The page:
How to backup Raspberry Pi

A big number of Raspberry Pi users love to experiment with the device. For many, that was the motivation of purchasing it in the first place. It is not uncommon to lose some files or corrupt an operating system on your Raspberry Pi every now and then, as a result of experimentation. But this is never much of a problem – that is, as long as you have made proper backups.

There really is no excuse for not making backups. The process to do so is very easy, and you are about to learn how. Restoring backups is also easy to do on the Raspberry Pi, so you face little downtime if the OS stops working or you lose some files. In this tutorial, we will go through the step by step instructions to back up individual files on the Raspberry Pi, as well as how to make a full backup of the entire OS installation.

In this tutorial you will learn:

  • How to back up individual files with rsync
  • How to create full system backups with rpi-clone
How to backup Raspberry Pi
How to backup Raspberry Pi
Software Requirements and Linux Command Line Conventions
Category Requirements, Conventions or Software Version Used
System Raspberry Pi
Software N/A
Other Privileged access to your Linux system as root or via the sudo command.
Conventions # – requires given linux commands to be executed with root privileges either directly as a root user or by use of sudo command
$ – requires given linux commands to be executed as a regular non-privileged user

How to back up individual files on Raspberry Pi

Backing up individual files is not a unique process on the Raspberry Pi. In other words, the same method you use on any ordinary Linux system can also be used on Raspberry Pi. There are many different ways to back up your important files, but the one that we recommend and will be covering in this tutorial is the rsync command.

Backing up individual files means that the operating system itself, the installed applications, and the system configuration files will not be saved. Instead, just your important, irreplaceable files will make it onto the backup. Everything else will need to be reinstalled or redownloaded later in the case that you need to do a full system recovery later on.

Some users mistakenly think of rsync as a file copying tool, like cp or scp. While there’s some overlap, rsync excels in synchronization, specifically. In other words, it can take a source directory and make an identical destination directory. And when a file changes in the source directory, rsync can efficiently synchronize the contents to the destination directory, only transferring the bits that have changed. It’s also a very secure utility, utilizing SSH for remote file transfers. This makes rsync work very well as a backup tool, on top of file copying.

  1. The most common options to use with the rsync command are probably -a and -v. We can also use the --delete option to delete the extraneous files from the destination directory. Our basic syntax, then, will look like this:
    $ rsync -av --delete /src/ /dst/
  2. One of rsync’s most powerful features is that it can also be used with remote systems. To run rsync through SSH, we can add the -e ssh option in our command. Specify the remote SSH user and destination directory in the command as well. You’ll be prompted for the SSH password after entering the command.
    $ rsync -av -e ssh /src/ user@remote:/path/to/dst/

To learn more about rsync, check out our other tutorials which go more in depth:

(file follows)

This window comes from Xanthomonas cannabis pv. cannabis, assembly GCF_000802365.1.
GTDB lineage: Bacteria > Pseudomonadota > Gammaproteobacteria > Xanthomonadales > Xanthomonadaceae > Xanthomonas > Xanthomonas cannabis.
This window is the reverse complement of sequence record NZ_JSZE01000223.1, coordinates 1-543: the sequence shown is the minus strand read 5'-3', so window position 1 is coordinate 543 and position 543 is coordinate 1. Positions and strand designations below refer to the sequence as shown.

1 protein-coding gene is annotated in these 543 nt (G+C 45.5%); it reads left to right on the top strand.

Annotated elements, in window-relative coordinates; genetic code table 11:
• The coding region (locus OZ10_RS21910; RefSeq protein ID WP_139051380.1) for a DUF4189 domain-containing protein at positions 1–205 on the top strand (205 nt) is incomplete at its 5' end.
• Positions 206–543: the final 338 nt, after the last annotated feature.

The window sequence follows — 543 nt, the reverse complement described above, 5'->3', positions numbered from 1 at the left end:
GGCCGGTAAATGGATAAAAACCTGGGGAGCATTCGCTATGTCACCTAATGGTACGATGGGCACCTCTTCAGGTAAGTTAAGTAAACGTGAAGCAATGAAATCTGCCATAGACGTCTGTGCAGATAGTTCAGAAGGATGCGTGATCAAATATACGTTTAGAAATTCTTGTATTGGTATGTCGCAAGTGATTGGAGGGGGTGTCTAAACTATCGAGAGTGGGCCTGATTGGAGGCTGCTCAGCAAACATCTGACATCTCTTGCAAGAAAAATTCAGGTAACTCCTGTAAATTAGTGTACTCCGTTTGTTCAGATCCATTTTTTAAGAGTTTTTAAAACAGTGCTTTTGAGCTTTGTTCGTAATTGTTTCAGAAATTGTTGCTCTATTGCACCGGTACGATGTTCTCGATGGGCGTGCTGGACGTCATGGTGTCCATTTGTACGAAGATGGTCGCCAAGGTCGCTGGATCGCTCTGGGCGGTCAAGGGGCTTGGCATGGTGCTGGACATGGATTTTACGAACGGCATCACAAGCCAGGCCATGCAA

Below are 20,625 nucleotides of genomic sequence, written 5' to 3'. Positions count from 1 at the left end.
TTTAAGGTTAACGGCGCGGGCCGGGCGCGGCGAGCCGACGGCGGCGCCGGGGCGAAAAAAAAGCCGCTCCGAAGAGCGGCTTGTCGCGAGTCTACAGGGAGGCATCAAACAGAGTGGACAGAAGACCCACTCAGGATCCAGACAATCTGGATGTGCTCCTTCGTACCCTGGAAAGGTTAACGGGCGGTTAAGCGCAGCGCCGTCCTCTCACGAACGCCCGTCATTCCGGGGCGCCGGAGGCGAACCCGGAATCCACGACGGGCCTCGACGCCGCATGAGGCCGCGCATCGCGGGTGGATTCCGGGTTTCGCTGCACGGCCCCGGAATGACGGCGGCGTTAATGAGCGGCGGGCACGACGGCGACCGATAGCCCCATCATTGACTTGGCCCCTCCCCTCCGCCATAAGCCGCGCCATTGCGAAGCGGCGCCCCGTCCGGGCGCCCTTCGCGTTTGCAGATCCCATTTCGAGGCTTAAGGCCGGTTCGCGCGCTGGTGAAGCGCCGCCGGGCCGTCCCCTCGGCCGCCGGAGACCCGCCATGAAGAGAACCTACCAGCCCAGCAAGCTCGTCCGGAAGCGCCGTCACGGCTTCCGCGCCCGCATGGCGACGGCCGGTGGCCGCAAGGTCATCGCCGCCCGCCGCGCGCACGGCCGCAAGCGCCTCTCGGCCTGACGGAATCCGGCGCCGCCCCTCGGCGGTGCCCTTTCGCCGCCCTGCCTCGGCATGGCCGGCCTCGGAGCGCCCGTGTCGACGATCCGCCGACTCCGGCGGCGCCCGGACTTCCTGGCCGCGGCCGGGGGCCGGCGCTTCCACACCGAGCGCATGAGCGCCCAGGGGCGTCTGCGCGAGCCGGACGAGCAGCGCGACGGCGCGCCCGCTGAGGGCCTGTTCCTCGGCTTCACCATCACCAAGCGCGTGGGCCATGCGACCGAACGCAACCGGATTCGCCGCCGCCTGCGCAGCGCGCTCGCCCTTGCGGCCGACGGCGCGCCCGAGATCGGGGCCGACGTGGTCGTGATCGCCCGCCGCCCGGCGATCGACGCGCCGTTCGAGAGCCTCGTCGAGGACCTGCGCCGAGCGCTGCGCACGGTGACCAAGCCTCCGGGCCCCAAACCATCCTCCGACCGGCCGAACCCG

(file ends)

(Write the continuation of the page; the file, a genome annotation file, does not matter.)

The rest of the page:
How to back up the full Raspberry Pi system

rpi-clone is a Bash script that will clone your entire SD card to a destination disk (such as another SD card or USB drive). Your Raspberry Pi can be running during the process, so there is no need to take it offline.

Using this method, the operating system, your installed applications, configuration files, and all other data (including any personal files) will be backed up. This method is superior for users that apply many custom configurations to their system and do not want to go through the painstaking process of setting up another Raspberry Pi installation with all of the same settings that were previously applied. The recovery will do all of that for you.

Follow the step by step instructions below to use rpi-clone to create a backup copy of the SD card on your Raspberry Pi:

  1. First, make sure that git is installed on your Raspberry Pi by executing the following commands:
    $ sudo apt update
    $ sudo apt install git
  2. The rpi-clone script is hosted on GitHub (click on that link to see more information). Use the following commands to download the scripts:
    $ git clone 
    $ cd rpi-clone
    $ sudo cp rpi-clone rpi-clone-setup /usr/local/sbin
  3. Use a tool like fdisk to check the device path to the card (or USB device, disk, etc) that you wish to back up to.
    $ sudo fdisk -l

    For most cases, the operating system will most likely reside on /dev/sda. If you only have one other storage device inserted, then it will probably default to /dev/sdb, but be sure to check the output of the previous command to make sure.

  4. Now we can invoke the rpi-clone command and supply the path to the device that we want to clone our main drive to. As an example, we will use a generic /dev/sdX path:
    $ sudo rpi-clone sdX -v

Other method to clone installation

We thought it worth mentioning that the ddrescue utility can also be used to create a full clone of your Raspberry Pi system, in case you do not want to use rpi-clone. Check out our other tutorial on How to repair and clone disk with ddrescue for step by step instructions.

Closing Thoughts

In this tutorial, we saw how to back up the Raspberry Pi. This included using rsync to back up individual files and directories, as well as using the rpi-clone script from GitHub to create a full clone of the OS installation and all files. As mentioned, yet another alternative would be the ddrescue command.

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